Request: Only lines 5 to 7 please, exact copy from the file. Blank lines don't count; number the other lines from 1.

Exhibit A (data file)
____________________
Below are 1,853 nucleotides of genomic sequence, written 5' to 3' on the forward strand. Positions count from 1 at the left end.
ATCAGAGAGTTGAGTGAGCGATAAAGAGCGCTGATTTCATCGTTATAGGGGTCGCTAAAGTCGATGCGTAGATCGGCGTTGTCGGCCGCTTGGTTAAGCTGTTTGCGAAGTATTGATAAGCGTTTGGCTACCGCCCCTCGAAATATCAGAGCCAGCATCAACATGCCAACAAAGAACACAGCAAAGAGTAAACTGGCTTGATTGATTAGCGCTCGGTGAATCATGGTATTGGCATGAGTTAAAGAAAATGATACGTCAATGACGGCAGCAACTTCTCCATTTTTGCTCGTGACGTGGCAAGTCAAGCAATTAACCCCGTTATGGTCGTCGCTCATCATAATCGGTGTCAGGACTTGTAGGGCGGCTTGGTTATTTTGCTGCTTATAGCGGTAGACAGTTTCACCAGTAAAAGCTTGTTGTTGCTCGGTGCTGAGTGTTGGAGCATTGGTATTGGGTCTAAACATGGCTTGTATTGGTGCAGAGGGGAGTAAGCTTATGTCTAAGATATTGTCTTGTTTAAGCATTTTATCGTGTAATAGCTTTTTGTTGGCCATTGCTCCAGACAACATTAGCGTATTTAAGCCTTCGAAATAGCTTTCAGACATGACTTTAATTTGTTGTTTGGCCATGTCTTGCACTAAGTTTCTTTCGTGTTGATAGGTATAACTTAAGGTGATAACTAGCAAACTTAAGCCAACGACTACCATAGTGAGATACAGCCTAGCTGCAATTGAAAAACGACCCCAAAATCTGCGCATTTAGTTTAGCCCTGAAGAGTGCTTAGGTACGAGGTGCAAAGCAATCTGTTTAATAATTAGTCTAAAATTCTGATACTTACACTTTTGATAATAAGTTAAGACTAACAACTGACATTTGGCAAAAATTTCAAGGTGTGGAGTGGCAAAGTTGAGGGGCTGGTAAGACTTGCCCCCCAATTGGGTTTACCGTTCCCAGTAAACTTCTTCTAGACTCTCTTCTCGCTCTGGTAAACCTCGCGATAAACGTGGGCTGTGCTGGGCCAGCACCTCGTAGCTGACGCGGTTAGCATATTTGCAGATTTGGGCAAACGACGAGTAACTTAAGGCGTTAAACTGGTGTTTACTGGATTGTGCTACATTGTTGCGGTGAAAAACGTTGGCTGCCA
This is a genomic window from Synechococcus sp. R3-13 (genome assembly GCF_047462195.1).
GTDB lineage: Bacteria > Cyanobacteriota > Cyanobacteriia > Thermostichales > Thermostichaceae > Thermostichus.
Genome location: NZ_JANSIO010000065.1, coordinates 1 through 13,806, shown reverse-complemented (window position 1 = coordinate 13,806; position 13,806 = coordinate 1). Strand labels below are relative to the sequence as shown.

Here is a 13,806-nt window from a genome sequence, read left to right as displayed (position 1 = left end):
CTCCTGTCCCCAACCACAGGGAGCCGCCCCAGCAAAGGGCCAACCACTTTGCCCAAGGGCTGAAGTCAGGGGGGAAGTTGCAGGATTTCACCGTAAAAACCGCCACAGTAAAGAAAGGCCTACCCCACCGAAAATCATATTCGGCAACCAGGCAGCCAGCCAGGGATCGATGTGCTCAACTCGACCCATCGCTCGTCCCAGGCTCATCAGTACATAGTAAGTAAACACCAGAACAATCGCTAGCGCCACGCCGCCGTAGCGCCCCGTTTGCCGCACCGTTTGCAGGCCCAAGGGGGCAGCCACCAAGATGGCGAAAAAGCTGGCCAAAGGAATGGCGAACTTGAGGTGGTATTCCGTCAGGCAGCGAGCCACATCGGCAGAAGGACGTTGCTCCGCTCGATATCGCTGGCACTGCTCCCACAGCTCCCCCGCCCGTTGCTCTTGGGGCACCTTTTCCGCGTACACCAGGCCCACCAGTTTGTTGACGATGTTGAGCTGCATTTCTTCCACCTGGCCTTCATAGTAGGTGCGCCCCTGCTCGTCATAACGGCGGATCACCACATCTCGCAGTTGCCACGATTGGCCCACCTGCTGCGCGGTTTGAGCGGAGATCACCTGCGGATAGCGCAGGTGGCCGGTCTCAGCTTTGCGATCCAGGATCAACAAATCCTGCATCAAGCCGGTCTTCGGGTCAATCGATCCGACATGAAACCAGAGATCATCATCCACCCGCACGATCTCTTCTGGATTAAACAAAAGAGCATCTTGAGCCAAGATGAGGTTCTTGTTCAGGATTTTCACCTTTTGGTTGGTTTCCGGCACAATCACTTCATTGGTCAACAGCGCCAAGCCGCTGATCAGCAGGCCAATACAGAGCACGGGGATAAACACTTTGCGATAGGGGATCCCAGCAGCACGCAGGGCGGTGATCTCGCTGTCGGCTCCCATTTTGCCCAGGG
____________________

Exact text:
Genome location: NZ_JANSIO010000065.1, coordinates 1 through 13,806, shown reverse-complemented (window position 1 = coordinate 13,806; position 13,806 = coordinate 1). Strand labels below are relative to the sequence as shown.

Here is a 13,806-nt window from a genome sequence, read left to right as displayed (position 1 = left end):
CTCCTGTCCCCAACCACAGGGAGCCGCCCCAGCAAAGGGCCAACCACTTTGCCCAAGGGCTGAAGTCAGGGGGGAAGTTGCAGGATTTCACCGTAAAAACCGCCACAGTAAAGAAAGGCCTACCCCACCGAAAATCATATTCGGCAACCAGGCAGCCAGCCAGGGATCGATGTGCTCAACTCGACCCATCGCTCGTCCCAGGCTCATCAGTACATAGTAAGTAAACACCAGAACAATCGCTAGCGCCACGCCGCCGTAGCGCCCCGTTTGCCGCACCGTTTGCAGGCCCAAGGGGGCAGCCACCAAGATGGCGAAAAAGCTGGCCAAAGGAATGGCGAACTTGAGGTGGTATTCCGTCAGGCAGCGAGCCACATCGGCAGAAGGACGTTGCTCCGCTCGATATCGCTGGCACTGCTCCCACAGCTCCCCCGCCCGTTGCTCTTGGGGCACCTTTTCCGCGTACACCAGGCCCACCAGTTTGTTGACGATGTTGAGCTGCATTTCTTCCACCTGGCCTTCATAGTAGGTGCGCCCCTGCTCGTCATAACGGCGGATCACCACATCTCGCAGTTGCCACGATTGGCCCACCTGCTGCGCGGTTTGAGCGGAGATCACCTGCGGATAGCGCAGGTGGCCGGTCTCAGCTTTGCGATCCAGGATCAACAAATCCTGCATCAAGCCGGTCTTCGGGTCAATCGATCCGACATGAAACCAGAGATCATCATCCACCCGCACGATCTCTTCTGGATTAAACAAAAGAGCATCTTGAGCCAAGATGAGGTTCTTGTTCAGGATTTTCACCTTTTGGTTGGTTTCCGGCACAATCACTTCATTGGTCAACAGCGCCAAGCCGCTGATCAGCAGGCCAATACAGAGCACGGGGATAAACACTTTGCGATAGGGGATCCCAGCAGCACGCAGGGCGGTGATCTCGCTGTCGGCTCCCATTTTGCCCAGGG